Listen to the audio of this article here: https://wisenotwithered.podbean.com/e/dancer-%e2%80%93-yanti/
Hello and welcome to the Wise Not Withered Character Showcase! It’s Week 15, and I’m super excited to present Yanti, whose description was originally “Dancing Martial Artist”, but has been changed simply to “Dancer”. Her story actually went through a lot of changes just in my own initial creative process before she was finalized to what she is today.
The dancer character is 50 years old, and her name is Ya-Ting, or Yanti. My very first idea for this character is that she would own a studio that taught dancing by day, and martial arts by night. Conflict would arise when the front desk attendant was murdered one night, and some valuable treasure was stolen from the studio. That’s as far as I got.
When I interviewed my former Japanese teacher, she mentioned meeting her current husband in a ballroom dance class, and I thought instead maybe it would be nice if this character owns a ballroom dance studio, and meets a potential love interest there. A very, very different story!
Her description then became the following:
- quiet and reserved, a woman of few words but many talents
- owns a studio that teaches ballroom dance by day and martial arts by night; leads and teaches by example and action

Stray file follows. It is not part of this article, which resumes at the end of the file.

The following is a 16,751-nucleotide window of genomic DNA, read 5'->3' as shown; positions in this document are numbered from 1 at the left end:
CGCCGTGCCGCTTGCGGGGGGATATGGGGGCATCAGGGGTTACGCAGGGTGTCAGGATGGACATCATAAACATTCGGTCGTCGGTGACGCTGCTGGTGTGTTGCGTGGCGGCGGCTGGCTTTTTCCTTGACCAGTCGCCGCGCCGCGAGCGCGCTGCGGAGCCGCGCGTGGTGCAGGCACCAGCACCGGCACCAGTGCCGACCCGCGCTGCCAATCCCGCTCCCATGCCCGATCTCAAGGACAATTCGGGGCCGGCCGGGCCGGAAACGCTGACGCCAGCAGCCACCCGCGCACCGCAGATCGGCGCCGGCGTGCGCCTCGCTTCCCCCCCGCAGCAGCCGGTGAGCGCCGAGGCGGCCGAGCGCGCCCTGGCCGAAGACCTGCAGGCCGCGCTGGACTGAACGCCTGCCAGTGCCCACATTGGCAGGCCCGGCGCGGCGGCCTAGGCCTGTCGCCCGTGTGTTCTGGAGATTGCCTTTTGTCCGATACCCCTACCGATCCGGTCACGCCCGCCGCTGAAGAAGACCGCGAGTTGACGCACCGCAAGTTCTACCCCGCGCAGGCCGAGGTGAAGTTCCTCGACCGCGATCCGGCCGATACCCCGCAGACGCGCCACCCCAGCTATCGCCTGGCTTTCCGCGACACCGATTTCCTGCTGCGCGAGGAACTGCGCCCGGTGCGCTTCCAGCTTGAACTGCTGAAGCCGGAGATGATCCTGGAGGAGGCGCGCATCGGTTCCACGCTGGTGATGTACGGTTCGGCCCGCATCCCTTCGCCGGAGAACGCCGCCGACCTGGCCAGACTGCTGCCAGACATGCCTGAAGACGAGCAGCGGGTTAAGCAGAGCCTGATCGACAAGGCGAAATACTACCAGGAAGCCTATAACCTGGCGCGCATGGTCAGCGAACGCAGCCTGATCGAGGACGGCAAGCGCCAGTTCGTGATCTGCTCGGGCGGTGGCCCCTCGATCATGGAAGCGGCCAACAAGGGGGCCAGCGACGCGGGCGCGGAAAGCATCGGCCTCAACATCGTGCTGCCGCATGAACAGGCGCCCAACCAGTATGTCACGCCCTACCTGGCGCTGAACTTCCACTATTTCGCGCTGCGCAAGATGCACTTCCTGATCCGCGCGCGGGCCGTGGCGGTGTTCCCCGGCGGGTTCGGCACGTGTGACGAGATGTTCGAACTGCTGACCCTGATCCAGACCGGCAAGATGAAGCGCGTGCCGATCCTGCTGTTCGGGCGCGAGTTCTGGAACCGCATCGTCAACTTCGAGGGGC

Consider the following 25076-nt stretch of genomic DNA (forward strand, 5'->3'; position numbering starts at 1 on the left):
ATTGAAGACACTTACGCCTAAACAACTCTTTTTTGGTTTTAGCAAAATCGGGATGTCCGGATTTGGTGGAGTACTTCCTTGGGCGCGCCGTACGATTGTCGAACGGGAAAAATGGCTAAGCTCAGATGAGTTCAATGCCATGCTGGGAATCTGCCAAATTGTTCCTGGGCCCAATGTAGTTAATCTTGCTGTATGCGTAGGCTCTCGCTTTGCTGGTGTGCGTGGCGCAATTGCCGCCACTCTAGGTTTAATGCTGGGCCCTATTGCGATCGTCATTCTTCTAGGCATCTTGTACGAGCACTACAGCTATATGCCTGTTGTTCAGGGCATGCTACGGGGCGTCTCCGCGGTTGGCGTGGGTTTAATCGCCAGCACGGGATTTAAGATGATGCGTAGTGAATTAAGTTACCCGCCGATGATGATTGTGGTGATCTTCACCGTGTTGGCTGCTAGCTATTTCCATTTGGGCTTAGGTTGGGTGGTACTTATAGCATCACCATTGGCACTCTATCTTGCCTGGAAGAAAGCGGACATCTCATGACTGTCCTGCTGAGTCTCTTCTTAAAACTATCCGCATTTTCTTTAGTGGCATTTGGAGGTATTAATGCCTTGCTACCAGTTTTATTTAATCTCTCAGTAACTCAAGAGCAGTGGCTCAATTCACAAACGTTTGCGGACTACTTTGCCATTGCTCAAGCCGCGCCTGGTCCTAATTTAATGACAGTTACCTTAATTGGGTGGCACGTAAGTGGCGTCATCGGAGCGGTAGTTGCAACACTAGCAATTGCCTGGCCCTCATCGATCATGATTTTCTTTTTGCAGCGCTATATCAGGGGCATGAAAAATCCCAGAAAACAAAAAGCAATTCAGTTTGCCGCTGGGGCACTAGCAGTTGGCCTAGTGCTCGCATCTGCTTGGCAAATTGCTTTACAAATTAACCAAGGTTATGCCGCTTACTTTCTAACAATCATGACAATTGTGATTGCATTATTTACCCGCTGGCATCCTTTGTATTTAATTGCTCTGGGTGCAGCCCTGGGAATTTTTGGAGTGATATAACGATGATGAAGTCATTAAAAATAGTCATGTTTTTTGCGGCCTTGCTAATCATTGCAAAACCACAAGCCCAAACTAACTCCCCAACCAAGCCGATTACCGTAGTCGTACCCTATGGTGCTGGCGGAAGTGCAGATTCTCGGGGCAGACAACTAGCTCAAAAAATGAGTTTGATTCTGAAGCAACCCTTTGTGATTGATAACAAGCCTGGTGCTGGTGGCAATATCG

- The Dancer has spent her life honing her skills and strengthening the few remaining friendships she has. Takes her job very seriously, doesn’t normally let herself become close with any of her students. One day, a new student shows up in her ballroom dance class, who happens to be an attractive middle-aged man…
When I found the writer and illustrator for this character, we decided she would be a ballroom dance and Tai Chi instructor.
The writer I found for this character was Christina. She was actually the very first person whom I recruited onto the project! I honestly cannot remember how I found her. It was probably something like searching “freelance writer” on google. At that point, back in November of 2018, I was feeling ready to start the project, but I was so terrified to do so. I was afraid that even though I had this idea that I felt was great, maybe no one else would think it was great, let alone want to join me. I was overjoyed when Christina got back to me, with lots of detailed questions. We were able to video chat before getting started with the project, from California to Jakarta, Indonesia. She was such a joy to work with! Christina will be introducing herself and talking about her experience with the project later in the episode.
The illustrator I found was Leda. I also found her early on, and cannot remember how or where I first discovered her. Leda’s illustrations are so adorable and lively. I really love every piece I’ve seen by her…